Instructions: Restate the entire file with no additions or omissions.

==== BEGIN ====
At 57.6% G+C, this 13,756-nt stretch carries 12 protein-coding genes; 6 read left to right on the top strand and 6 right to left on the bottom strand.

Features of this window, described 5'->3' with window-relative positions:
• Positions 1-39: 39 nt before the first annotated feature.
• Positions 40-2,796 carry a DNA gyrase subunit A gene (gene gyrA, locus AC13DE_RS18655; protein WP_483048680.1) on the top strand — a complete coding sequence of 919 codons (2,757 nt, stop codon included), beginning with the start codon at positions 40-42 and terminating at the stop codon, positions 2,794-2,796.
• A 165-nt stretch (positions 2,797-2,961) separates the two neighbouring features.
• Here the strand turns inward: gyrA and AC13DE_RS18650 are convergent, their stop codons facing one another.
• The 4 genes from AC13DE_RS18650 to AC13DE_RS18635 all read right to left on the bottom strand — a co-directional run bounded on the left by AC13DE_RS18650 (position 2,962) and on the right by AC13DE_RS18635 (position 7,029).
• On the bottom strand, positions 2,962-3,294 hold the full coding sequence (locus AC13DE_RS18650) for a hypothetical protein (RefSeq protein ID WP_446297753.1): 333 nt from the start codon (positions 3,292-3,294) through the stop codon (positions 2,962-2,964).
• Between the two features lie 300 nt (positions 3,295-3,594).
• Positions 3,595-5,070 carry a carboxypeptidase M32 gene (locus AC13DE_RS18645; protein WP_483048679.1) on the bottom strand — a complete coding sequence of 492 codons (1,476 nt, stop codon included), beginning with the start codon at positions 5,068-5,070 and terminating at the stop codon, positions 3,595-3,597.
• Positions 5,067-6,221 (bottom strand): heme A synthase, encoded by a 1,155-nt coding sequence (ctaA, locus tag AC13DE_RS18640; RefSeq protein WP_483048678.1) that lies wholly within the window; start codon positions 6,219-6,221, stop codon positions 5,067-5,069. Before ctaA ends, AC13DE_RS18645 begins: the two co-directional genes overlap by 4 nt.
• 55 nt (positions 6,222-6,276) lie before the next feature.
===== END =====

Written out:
At 57.6% G+C, this 13,756-nt stretch carries 12 protein-coding genes; 6 read left to right on the top strand and 6 right to left on the bottom strand.

Features of this window, described 5'->3' with window-relative positions:
• Positions 1-39: 39 nt before the first annotated feature.
• Positions 40-2,796 carry a DNA gyrase subunit A gene (gene gyrA, locus AC13DE_RS18655; protein WP_483048680.1) on the top strand — a complete coding sequence of 919 codons (2,757 nt, stop codon included), beginning with the start codon at positions 40-42 and terminating at the stop codon, positions 2,794-2,796.
• A 165-nt stretch (positions 2,797-2,961) separates the two neighbouring features.
• Here the strand turns inward: gyrA and AC13DE_RS18650 are convergent, their stop codons facing one another.
• The 4 genes from AC13DE_RS18650 to AC13DE_RS18635 all read right to left on the bottom strand — a co-directional run bounded on the left by AC13DE_RS18650 (position 2,962) and on the right by AC13DE_RS18635 (position 7,029).
• On the bottom strand, positions 2,962-3,294 hold the full coding sequence (locus AC13DE_RS18650) for a hypothetical protein (RefSeq protein ID WP_446297753.1): 333 nt from the start codon (positions 3,292-3,294) through the stop codon (positions 2,962-2,964).
• Between the two features lie 300 nt (positions 3,295-3,594).
• Positions 3,595-5,070 carry a carboxypeptidase M32 gene (locus AC13DE_RS18645; protein WP_483048679.1) on the bottom strand — a complete coding sequence of 492 codons (1,476 nt, stop codon included), beginning with the start codon at positions 5,068-5,070 and terminating at the stop codon, positions 3,595-3,597.
• Positions 5,067-6,221 (bottom strand): heme A synthase, encoded by a 1,155-nt coding sequence (ctaA, locus tag AC13DE_RS18640; RefSeq protein WP_483048678.1) that lies wholly within the window; start codon positions 6,219-6,221, stop codon positions 5,067-5,069. Before ctaA ends, AC13DE_RS18645 begins: the two co-directional genes overlap by 4 nt.
• 55 nt (positions 6,222-6,276) lie before the next feature.